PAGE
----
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Remembering Reinhold Niebuhr: Letters of Reinhold and Ursula Niebuhr
edited by Ursula M. Niebuhr
HarperCollins, 432 pages, $29.95

In a perverse way, we have Richard W. Fox to thank for this most interesting volume of letters of the late Reinhold Niebuhr and illustrious correspondents. Fox’s Reinhold Niebuhr: A Biography (1985) portrays its subject as a Midwestern boy come to the big eastern city in search of the Main Chance, in his case through religious influence. This so irritated some of Niebuhr’s friends (see, for example, Langdon Gilkey’s review in The Journal of Religion, April 1988) that Niebuhr’s wife thought a response was required to show Reinhold Niebuhr to be a decent, caring, and genuinely Christian man.

In that task, the book succeeds. Niebuhr emerges as a devoted husband, an affectionate (if distracted) father and friend, and as consistently and pervasively Christian. The book consists mostly of ordinary, comfortable travel letters from Niebuhr to his wife, from their engagement in 1931 until a stroke ended most of his relentless speaking trips in 1952. The picture is filled in considerably by several memoirs of specific events by Ursula Niebuhr, as well as more diffuse domestic reminiscences in the form of “letters to a dear but departed spouse.” The last third of the book consists of correspondence with Felix Frankfurter, Lewis Mumford, Arthur Schlesinger, Jr., British politician John Strachey, former student (and Dietrich Bonhoeffer’s cousin) Hans Christoph von Hase, and, most delightfully, W. H. Auden.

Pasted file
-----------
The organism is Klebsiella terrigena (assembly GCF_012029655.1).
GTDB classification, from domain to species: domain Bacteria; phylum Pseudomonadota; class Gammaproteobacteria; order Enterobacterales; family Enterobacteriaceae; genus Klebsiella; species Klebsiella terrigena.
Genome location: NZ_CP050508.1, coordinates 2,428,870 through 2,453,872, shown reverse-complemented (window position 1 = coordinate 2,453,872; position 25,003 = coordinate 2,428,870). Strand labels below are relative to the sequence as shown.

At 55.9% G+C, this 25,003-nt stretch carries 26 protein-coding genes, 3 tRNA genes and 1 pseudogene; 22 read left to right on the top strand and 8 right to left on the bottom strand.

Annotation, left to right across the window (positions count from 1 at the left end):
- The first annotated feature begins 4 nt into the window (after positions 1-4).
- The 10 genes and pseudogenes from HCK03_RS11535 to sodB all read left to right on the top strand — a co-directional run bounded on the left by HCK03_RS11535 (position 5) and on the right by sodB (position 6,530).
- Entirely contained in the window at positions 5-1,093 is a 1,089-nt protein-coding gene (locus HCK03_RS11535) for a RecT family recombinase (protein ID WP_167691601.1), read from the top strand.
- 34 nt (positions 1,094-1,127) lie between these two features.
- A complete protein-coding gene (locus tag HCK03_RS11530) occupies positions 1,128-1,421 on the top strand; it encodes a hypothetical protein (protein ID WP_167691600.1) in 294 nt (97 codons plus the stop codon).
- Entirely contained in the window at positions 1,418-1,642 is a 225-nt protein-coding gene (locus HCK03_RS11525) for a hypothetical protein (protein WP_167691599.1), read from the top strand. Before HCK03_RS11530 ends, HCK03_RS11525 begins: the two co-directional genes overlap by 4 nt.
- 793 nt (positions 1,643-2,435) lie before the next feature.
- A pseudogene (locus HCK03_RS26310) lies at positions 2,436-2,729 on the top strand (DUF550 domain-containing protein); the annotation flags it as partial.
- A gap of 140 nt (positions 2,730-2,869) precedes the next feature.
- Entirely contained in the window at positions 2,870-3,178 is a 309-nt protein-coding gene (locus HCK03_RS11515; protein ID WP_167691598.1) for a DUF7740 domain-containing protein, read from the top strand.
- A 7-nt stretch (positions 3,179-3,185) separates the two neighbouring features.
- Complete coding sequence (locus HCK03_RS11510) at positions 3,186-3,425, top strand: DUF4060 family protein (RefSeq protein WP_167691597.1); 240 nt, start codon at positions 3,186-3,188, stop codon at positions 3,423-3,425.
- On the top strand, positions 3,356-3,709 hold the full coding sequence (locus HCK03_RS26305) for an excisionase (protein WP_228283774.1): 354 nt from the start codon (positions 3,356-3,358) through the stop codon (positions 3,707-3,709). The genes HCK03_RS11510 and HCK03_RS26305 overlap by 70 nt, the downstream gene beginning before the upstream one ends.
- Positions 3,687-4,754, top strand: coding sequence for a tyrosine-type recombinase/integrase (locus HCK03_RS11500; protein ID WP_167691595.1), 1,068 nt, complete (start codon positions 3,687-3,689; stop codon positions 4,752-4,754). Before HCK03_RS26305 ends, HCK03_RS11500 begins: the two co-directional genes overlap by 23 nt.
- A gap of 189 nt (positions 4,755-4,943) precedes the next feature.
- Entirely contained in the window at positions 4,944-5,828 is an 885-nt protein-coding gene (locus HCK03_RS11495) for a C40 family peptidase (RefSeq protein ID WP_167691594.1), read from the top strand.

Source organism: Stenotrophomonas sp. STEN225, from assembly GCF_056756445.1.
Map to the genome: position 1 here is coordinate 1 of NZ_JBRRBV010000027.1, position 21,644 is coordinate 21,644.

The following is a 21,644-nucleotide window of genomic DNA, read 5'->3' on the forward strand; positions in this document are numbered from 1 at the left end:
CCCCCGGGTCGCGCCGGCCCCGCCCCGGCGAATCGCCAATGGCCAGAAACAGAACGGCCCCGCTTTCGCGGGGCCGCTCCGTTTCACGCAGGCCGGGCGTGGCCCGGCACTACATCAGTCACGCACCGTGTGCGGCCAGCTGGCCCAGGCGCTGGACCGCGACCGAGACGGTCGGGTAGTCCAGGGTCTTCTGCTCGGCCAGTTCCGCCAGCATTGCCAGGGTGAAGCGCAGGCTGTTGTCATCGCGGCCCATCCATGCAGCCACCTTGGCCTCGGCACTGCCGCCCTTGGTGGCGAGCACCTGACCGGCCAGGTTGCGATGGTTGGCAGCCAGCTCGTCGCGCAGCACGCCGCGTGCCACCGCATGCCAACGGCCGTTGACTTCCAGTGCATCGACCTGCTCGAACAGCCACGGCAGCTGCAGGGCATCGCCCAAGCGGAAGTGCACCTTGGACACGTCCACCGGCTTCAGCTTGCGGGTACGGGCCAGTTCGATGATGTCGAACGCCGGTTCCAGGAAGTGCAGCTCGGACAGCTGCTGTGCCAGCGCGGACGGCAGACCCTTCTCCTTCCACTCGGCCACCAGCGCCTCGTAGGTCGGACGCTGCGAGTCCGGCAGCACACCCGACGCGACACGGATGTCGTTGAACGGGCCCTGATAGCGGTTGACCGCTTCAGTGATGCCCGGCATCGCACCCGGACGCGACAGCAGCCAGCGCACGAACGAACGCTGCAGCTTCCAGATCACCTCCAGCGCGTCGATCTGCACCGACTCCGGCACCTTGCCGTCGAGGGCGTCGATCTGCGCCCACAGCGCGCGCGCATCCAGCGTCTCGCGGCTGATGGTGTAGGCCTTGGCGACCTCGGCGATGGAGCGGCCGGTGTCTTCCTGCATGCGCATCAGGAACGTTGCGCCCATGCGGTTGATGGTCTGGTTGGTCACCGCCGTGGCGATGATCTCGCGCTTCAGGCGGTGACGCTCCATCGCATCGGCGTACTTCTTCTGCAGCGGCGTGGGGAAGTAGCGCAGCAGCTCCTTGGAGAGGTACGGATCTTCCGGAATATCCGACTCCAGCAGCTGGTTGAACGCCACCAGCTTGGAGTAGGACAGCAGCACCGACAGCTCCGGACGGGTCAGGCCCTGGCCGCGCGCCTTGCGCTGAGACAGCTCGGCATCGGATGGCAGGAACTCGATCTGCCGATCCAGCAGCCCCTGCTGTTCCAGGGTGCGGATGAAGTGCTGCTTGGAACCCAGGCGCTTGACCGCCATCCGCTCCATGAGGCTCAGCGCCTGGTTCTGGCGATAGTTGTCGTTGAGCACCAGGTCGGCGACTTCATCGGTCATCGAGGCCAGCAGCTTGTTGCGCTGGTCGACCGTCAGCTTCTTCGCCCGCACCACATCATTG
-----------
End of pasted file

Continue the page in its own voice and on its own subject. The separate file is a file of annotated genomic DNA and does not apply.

There are a few additional things, though, that students and fans of Reinhold Niebuhr could wish for from this volume. Few of the exchanges are complete, which is especially unfortunate in the Auden section, though it is usually possible to follow the flow of ideas. There is also nothing from Reinhold Niebuhr’s first forty years, before he met his wife, the years in which his thought went through its most profound transformation. In fact, none of the relationships he established before 1930 appears directly in the text, including any exchanges with one of his closest and most enduring friends, William Scarlett, Episcopal Bishop of Missouri.

Most surprising, though, is the absence of any correspondence with—or even many references to—any member of Reinhold Niebuhr’s family. There is not a trace, for example, of the weekly letters from his mother, which continued into the 1960s. Missing, too, are any reminders of Reinhold Niebuhr’s clear display of his Christian character in helping his brother Walter, or communications from his sister, McCormick Theological Seminary professor Hulda Niebuhr, who shared in the family’s theological dialogue.

The most puzzling omissions are the letters from Reinhold’s younger brother, eminent Yale Divinity School professor H. Richard Niebuhr. One of the objections to Richard Fox’s account is his suggestion that Reinhold Niebuhr owed the critical breakthrough in his thinking to his brother’s ideas, a claim Fox supports with excerpts from H. Richard Niebuhr’s letters to his older brother. Since all the crucial letters are still held by Ursula Niebuhr and not yet available even in the Library of Congress, it is most perplexing, given the controversy on this point, that these letters were not included in this book. Perhaps we may look forward to their appearance in another volume of Niebuhr letters.

William J. Weston is Assistant Professor of Sociology at Centre College in Danville, Kentucky.

Photo by Wayne Stratz via Creative Commons. Image cropped.